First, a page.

From the Edinburgh Evening News, 21 February 2014. Photo by Phil Wilkinson.
SHE had everything to smile about. A high-flying job, a stable income and good health to boot.
Life was great for Jo Bluett – and she knew it. When things started to go wrong, they did so spectacularly.
The life she had known and loved fell apart rapidly around her, her well-paid job as a business development consultant with Standard Life ended, and her money quickly dried up. Before she knew it, Jo was living a life on benefits, isolated in her own home, struggling and confused by what was happening. Doctors had diagnosed her with the chronic fatigue condition, ME.
“Imagine waking up one morning and everything you used to be able to do has changed,” says Jo, 48, from Tollcross.
“You have no energy, and worse than all that, you no longer recognise yourself.”
She is the first to admit that ten years ago her condition almost destroyed her. She went from living a fast-paced life, full of pressures and demands in the workplace, to staring blankly at her four walls desperate to figure out how – somehow – everything would be alright again.
But as the saying goes, laughter is the best medicine and just when Jo thought she would never laugh again, she decided to take matters into her own hands.
Today, the Edinburgh Laughter Club celebrates its first birthday with founder Jo joking about its achievements in a way she would never have thought possible when, in the depths of her despair, her condition strangled any smiles left inside her.
It all began in 2008 when Jo heard about a laughter workshop in the Capital and having given countless alternative therapies a go – without much luck – she clung to the hope that this venture might be able to help her find her old self.
“I was at my wits’ end until the day I walked into that workshop and saw that happiness and laughing can rescue people,” says Jo.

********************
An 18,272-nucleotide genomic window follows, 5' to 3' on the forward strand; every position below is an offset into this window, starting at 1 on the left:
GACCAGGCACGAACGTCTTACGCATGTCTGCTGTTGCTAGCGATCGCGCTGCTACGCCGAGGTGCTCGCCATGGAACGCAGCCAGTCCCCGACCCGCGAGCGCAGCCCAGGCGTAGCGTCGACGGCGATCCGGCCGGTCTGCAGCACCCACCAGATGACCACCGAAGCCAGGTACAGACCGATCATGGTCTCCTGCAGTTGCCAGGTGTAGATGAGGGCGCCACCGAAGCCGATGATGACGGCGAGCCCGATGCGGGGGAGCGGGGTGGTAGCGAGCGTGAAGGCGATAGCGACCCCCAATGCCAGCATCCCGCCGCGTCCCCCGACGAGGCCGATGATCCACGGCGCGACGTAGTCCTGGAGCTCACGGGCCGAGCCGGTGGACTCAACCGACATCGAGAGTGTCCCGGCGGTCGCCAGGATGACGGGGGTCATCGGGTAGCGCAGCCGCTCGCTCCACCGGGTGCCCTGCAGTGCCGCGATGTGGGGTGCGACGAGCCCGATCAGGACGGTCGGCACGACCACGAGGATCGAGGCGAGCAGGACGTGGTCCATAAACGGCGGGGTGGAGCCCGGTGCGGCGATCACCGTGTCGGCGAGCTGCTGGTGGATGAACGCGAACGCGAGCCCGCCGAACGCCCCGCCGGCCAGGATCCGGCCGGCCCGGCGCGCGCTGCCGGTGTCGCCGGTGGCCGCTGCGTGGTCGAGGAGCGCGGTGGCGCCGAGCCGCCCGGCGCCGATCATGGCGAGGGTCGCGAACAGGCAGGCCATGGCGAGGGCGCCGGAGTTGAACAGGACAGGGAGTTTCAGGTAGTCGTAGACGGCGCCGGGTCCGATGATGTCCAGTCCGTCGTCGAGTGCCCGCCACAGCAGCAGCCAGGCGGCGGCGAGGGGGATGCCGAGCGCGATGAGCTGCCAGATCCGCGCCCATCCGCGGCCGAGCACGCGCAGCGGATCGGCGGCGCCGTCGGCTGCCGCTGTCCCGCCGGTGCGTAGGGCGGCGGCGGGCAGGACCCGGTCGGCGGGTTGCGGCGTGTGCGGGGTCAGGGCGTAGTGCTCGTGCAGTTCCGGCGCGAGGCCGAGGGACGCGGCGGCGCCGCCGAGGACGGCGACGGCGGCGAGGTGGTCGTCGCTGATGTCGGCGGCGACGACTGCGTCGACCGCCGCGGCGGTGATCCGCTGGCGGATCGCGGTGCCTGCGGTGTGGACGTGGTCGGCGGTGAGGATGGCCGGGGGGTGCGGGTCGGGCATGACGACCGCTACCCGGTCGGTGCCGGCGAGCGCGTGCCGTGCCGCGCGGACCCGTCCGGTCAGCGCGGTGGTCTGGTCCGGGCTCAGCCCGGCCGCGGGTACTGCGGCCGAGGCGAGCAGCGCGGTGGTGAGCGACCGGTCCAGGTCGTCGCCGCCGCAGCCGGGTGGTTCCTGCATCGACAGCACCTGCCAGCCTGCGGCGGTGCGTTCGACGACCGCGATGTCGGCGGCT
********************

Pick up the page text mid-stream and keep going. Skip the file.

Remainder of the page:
It was not about telling jokes, or watching classic comedy films, but rather focusing on the mind, casting aside inhibitions and just letting go.
“I saw instant results and firmly believe that if it worked for someone as poorly as I was it can work for anyone,” Jo adds. “I’m living proof.”
It was not long before Jo decided she could make laughing more than just a self-diagnosed treatment but a job.
Building on her 20-year career which involved huge amounts of training workshops and specialist support for fellow employees, she made it her mission to help others through laughter.
Before too long she had trained as a laughter facilitator and a laughter yoga leader with the Laughter Network and the Thursday Laughter Club, held weekly at the Eric Liddell Centre at Holy Corner, was soon born.
One year on, the club has attracted around 80 people from many different backgrounds, some coming back week after week.
“Everyone has their own story and reason for coming,” says Jo.
They include those recovering from breast cancer, or for another, using laughter to improve their symptoms of asthma.
Focussing on the mind, Jo encourages her members to generate laughter from the body.